Parramore, Florida – The State Attorney’s Office this week released officer body-cam footage of a confrontation that turned physical between a 44-year-old homeless man and an Orlando police officer.
Officer James M. Wilson’s more than 3-minute video shows the Aug. 26 arrest of Terre Johnson on Ossie Street in Parramore before it became physical and the officer’s body cam shut off.
Previously released footage taken by a bystander and posted to YouTube shows Wilson wrestling with Johnson. Wilson is on top while Johnson tries to hit the officer, the video showed.
In the body-cam video, Wilson approaches a group of people, including Johnson, who were sitting on the curb and standing in the street.
He tells Johnson that he is on city-owned property and his feet are in the street. The two banter back and forth for a few minutes before Wilson comes closer to the homeless man. Johnson says to Wilson several times to “get out my face.” He then tells Wilson to look up his background.
“It’s gonna tell you to approach with caution and get some [expletive] backup because I love beating up cops,” Johnson said, according to the video.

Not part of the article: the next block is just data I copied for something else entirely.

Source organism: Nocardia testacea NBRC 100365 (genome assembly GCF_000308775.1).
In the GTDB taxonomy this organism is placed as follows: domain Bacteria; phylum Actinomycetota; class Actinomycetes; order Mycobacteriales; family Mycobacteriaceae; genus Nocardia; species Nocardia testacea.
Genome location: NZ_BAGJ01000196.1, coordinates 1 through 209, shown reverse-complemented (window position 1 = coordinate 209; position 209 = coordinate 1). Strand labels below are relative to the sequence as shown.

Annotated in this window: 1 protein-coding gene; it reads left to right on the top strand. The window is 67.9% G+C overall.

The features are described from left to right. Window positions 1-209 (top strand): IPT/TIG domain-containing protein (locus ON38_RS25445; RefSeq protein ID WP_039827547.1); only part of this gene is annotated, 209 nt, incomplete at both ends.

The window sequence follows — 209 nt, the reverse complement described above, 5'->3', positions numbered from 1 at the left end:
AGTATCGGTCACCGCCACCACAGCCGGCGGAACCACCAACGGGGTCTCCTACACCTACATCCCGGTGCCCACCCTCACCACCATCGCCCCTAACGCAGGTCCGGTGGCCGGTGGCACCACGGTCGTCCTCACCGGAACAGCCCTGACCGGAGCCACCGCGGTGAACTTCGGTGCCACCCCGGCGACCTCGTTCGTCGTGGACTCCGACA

The video then shows Johnson getting up to walk away, and turning back toward Wilson with his fists balled up. Wilson then takes Johnson to the ground. He tells Johnson to “stop resisting” before the video cuts out because the cord disconnected, according to an Orlando Police spokeswoman.
According to his arrest affidavit, Johnson assaulted Wilson first.
“Officer Wilson responded to Johnson’s resistance and overcame it,” the report said.
OPD also released a written statement that said Johnson hit Wilson first and “continued to hit the cop.”
Wilson suffered “significant injuries and great bodily harm to his mouth, and right eye as well as numerous cuts on his hands and knees.”
Johnson also suffered injuries. In his arrest photo, his head is bandaged and has some blood on it. His blood got on Wilson. Johnson told police he is HIV positive and has hepatitis.
In a statement, Orlando police said the incident is undergoing an internal affairs investigation.
“OPD takes any encounter between our law enforcement officers and our citizens involving the response to resistance seriously,” the statement read. “We are committed to transparency within the police department.”
Police declined to go into further details about the case involving Wilson, who has been with OPD since 2012.
Johnson is charged with battery on a law-enforcement officer. He was released from the Orange County Jail on his own recognizance last week, records show.
This is not the first time he has been accused of assaulting a law-enforcement officer. He pleaded no-contest last year to resisting officer with violence and battery on a law-enforcement officer.
Chelsea Simmons, his court-appointed attorney, declined comment.